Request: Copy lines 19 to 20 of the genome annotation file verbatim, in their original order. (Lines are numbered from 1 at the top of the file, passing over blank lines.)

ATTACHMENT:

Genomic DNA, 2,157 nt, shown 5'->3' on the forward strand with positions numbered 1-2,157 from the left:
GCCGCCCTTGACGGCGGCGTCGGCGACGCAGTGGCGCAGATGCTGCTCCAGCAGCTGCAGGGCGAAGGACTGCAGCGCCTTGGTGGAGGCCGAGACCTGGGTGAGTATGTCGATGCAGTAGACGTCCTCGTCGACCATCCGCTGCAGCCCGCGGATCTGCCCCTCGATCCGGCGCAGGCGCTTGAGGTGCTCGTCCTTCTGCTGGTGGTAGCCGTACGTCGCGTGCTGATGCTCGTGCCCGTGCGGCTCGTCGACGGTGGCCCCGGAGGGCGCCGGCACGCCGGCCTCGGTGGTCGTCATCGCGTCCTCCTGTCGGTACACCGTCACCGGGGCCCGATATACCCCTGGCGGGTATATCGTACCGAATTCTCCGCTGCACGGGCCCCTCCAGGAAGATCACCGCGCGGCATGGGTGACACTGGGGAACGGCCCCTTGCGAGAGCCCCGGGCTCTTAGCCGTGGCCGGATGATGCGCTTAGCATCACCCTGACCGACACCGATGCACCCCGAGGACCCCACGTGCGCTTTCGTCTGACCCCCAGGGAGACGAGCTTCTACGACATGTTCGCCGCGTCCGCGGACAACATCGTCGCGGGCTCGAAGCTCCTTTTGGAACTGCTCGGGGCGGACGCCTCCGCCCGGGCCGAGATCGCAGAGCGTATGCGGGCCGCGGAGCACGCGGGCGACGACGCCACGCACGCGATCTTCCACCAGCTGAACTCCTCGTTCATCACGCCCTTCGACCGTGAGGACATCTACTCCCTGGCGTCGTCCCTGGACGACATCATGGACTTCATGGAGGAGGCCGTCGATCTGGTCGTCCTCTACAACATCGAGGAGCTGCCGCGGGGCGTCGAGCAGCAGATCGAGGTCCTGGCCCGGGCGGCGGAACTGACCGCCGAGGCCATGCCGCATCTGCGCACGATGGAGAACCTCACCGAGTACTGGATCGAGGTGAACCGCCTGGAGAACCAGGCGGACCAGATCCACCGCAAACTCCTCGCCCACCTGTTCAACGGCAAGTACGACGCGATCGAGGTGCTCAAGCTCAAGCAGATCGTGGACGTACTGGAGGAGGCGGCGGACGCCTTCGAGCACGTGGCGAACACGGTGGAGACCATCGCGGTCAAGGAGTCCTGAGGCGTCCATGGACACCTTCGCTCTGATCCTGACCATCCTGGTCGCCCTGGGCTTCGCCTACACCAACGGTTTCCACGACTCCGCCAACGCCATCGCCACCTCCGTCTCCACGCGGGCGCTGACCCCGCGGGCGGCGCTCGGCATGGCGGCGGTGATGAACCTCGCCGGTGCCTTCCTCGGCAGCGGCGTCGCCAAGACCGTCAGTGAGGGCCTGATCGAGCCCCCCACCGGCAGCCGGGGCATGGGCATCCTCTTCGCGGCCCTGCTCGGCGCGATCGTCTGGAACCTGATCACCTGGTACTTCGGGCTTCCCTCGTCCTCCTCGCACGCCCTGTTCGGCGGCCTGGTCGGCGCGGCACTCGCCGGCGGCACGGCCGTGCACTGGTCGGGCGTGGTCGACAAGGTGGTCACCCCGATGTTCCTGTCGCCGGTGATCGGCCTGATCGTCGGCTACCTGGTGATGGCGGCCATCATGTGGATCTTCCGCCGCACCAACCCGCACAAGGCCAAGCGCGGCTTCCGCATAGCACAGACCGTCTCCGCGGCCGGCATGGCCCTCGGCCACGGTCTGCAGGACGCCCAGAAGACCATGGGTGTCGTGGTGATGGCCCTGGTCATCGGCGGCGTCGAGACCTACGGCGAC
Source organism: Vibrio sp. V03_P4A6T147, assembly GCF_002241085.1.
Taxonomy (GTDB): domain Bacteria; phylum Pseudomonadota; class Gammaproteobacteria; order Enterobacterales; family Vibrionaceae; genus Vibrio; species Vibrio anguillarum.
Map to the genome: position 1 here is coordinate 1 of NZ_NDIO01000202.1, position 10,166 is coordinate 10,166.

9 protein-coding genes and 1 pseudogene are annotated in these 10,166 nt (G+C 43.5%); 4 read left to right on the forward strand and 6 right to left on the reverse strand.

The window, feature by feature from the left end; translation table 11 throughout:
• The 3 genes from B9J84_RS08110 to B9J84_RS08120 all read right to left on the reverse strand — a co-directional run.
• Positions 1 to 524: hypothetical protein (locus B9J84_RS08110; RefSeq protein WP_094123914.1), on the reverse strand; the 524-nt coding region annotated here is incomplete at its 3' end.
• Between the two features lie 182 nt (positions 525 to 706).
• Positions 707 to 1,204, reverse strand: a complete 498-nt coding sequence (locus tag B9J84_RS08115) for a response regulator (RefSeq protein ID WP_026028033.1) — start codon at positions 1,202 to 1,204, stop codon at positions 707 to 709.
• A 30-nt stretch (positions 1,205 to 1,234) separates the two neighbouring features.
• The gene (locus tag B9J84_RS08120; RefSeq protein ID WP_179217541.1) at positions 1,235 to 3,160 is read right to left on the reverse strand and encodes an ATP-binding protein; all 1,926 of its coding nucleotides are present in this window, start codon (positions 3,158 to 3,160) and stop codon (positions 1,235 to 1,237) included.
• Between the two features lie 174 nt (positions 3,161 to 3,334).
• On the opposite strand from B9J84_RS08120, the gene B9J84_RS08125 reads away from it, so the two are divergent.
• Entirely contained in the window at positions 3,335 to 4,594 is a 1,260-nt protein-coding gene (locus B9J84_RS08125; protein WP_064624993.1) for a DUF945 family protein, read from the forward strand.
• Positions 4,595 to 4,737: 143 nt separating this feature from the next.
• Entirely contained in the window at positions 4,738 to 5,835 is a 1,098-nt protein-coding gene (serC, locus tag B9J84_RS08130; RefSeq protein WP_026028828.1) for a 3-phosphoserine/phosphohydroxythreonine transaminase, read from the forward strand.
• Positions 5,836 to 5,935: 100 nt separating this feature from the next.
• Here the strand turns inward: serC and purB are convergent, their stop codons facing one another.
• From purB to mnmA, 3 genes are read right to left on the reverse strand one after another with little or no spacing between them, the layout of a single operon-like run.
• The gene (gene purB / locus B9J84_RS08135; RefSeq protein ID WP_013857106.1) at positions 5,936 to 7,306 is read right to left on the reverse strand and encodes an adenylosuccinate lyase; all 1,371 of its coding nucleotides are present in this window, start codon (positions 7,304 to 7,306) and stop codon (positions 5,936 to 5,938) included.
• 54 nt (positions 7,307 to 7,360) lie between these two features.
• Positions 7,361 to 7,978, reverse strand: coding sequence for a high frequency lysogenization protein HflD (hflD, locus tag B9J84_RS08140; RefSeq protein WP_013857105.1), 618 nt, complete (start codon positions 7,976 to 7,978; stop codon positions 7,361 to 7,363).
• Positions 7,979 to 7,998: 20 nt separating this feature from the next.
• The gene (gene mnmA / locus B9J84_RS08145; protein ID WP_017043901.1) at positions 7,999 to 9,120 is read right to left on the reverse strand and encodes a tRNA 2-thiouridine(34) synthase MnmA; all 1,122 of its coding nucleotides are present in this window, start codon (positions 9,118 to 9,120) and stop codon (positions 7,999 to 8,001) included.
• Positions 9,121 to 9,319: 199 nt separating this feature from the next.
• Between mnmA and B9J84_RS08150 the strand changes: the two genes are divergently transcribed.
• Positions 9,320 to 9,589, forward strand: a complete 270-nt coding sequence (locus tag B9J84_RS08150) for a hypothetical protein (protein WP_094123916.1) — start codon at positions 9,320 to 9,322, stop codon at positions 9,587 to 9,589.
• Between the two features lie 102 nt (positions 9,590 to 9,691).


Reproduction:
• Positions 5,836 to 5,935: 100 nt separating this feature from the next.
• Here the strand turns inward: serC and purB are convergent, their stop codons facing one another.